CHICAGO Andre Drummond's personality is engaging. He doesn't spout the politically correct lines that many draft picks have been trained to ramble off on cue.
In short, he has some things in common with DeMarcus Cousins.
Two years ago, Cousins was the best center prospect in the NBA draft and fell to the Kings at No. 5.
The Kings again have the fifth pick in the draft, and of all the top prospects, the one who seems most likely to fall to them is Drummond.
If the Kings operate under the best-player-available philosophy, Drummond might be too good to pass up. But does Drummond's potential outweigh the questions?
"He could be a (bust like) Darko (Milicic) or he could be a (star like) Dwight Howard," said Ryan Blake, the senior director of NBA scouting operations. "And that's scary at times."
Drummond's approach to the draft is to prove he's the best player available. He'd like to prove it in a workout against Kentucky's Anthony Davis, the projected top pick, but he doesn't think that will happen.
And he's not going to mince words.
"I'm just a very honest person," Drummond said. "I say what I feel. I keep it real. I don't want to shy away from anything because somehow it's going to come out if you don't tell them. I'm just being who I am. I'm just being Andre Drummond."
Drummond met Thursday with the Kings at the NBA draft combine, who would like to add another frontcourt player while still planning to re-sign power forward Jason Thompson.
Drummond added that during his interview, the Kings told him he would mesh well with Cousins.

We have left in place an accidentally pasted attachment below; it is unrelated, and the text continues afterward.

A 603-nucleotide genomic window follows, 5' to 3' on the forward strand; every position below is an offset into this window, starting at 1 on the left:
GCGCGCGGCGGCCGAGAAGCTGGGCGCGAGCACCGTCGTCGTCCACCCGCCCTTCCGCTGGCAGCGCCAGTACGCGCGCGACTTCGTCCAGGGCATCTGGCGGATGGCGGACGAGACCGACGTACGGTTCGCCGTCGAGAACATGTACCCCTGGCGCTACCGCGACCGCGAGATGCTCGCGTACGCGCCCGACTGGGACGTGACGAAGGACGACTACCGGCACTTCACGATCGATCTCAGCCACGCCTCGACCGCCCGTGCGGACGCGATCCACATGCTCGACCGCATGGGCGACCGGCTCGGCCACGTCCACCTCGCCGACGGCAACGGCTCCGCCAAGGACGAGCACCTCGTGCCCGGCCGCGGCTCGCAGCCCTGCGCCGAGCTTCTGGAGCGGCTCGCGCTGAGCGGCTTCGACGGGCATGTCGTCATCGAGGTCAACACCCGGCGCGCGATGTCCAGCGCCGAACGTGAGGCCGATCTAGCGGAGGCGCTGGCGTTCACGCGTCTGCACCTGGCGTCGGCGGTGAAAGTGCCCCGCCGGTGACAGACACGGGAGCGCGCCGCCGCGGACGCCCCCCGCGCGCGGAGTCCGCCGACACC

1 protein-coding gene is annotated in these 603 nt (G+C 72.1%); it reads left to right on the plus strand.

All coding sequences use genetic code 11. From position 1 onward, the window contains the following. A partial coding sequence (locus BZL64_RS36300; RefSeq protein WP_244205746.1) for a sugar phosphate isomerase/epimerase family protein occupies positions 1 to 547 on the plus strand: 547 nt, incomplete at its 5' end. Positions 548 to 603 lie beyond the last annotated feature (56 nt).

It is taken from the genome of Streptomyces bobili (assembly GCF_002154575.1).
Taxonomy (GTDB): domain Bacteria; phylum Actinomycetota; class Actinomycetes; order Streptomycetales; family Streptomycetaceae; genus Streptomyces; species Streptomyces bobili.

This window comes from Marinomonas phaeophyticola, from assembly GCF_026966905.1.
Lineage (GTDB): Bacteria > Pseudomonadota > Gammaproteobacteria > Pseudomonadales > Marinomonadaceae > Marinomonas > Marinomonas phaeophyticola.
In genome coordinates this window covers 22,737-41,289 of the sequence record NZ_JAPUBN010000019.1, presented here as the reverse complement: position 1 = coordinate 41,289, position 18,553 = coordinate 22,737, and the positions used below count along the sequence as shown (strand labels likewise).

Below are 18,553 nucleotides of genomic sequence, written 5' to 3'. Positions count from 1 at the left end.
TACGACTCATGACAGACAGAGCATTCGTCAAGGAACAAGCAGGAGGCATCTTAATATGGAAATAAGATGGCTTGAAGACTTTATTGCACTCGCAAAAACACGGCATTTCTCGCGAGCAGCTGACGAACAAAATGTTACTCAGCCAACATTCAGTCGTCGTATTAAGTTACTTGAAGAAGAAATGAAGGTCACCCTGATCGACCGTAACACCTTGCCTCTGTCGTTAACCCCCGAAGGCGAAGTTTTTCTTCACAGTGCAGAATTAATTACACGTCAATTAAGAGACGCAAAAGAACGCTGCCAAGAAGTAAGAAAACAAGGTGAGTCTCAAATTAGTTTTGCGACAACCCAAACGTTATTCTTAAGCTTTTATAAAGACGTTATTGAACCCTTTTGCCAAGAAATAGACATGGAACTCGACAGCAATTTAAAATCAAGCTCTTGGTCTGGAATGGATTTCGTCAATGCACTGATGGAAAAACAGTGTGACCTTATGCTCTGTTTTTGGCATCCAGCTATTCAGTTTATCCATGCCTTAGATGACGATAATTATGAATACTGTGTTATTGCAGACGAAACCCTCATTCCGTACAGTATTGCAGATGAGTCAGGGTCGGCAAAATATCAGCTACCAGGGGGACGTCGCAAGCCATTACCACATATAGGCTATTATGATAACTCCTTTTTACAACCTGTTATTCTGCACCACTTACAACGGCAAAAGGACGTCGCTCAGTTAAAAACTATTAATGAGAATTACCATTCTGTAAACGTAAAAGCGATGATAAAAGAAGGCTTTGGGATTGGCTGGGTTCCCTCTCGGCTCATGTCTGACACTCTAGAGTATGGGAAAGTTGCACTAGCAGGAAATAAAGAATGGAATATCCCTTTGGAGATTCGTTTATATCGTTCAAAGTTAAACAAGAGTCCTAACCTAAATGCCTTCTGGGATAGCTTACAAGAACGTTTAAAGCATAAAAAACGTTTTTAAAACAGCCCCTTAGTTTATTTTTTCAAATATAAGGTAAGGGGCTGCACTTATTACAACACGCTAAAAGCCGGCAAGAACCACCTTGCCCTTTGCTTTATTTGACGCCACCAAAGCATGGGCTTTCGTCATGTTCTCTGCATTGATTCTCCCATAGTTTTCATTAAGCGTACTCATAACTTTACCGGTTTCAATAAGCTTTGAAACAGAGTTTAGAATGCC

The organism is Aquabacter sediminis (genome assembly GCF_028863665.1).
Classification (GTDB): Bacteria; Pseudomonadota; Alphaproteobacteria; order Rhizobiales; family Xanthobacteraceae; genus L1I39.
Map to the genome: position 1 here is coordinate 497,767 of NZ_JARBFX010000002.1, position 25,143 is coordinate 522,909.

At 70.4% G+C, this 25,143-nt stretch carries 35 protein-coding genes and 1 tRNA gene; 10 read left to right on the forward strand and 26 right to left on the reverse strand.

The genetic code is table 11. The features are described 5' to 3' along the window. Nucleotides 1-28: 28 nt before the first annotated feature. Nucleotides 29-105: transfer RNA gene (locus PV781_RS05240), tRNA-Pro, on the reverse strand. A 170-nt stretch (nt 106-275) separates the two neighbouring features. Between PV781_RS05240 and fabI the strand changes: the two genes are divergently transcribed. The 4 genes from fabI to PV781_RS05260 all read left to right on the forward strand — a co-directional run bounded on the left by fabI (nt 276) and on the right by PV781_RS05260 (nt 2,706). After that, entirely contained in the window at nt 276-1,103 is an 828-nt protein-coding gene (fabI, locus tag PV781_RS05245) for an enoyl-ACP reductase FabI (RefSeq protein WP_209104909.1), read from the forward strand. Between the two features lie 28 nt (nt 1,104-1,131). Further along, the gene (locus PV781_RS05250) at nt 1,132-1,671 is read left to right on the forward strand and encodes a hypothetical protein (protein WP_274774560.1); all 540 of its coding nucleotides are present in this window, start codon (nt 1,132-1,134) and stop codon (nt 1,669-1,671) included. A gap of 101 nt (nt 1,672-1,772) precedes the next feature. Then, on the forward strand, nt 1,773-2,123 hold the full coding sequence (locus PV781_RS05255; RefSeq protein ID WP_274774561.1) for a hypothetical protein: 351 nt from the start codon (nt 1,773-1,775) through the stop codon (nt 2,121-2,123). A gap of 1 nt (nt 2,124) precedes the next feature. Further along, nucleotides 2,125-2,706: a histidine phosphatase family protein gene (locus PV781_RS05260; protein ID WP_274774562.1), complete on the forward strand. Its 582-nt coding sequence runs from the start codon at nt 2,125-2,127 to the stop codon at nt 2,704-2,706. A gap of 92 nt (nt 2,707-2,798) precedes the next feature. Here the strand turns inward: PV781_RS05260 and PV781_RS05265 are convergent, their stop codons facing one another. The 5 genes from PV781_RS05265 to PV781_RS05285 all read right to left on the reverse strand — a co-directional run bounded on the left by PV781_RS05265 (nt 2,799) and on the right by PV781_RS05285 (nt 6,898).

"They told me we both could be interchangeable," Drummond said. "We both can do similar things, and if it worked out, we'd have a good chemistry together."
Drummond left the University of Connecticut after his freshman season. He averaged 10 points, 7.9 rebounds and 2.7 blocked shots.
During that time, the 6-foot-11, 278-pound Drummond developed a reputation for being inconsistent yet foul-prone. His effort was also questioned.
Blake said Drummond is "a true center without true experience," which is why he'd need time to develop. His size, strength and wingspan (7-61/4 and longest at the combine) has scouts believing he can be a dominant defender, shot blocker and rebounder.
Cousins is adept at drawing charges and can be effective going for steals, but he's not a shot blocker. This past season, Cousins averaged 1.17 blocked shots, tied for 26th in the NBA. Thompson averaged .69 blocked shots, ranked 57th.
"I'm going to work my tail off on defense, grab a lot of rebounds, block some shots and put some points on the board," Drummond said. "It's going to be tough. I'm going to be making a big transition from college to the NBA. I'm not saying I'm going to go out there and drop 30 and 15 every game. I'm saying I'm going to go out there and do the best I can."
If the Kings opt for more polished frontcourt options, they could go with North Carolina's John Henson or his teammate, center Tyler Zeller. Ohio State forward Jared Sullinger is another alternative.
None of those players, however, are believed to have the potential of Drummond.
Drummond, as Cousins did two summers ago, believes he is misunderstood entering the draft process.
"Off the court, I'm a very kindhearted person. I look out for other people, a lot," Drummond said. "I've always looked out for other people. On the court, I play with a smile on my face. Sometimes people misunderstand that as not playing hard and (that) I don't take the game seriously, but that's just me. I enjoy the game of basketball."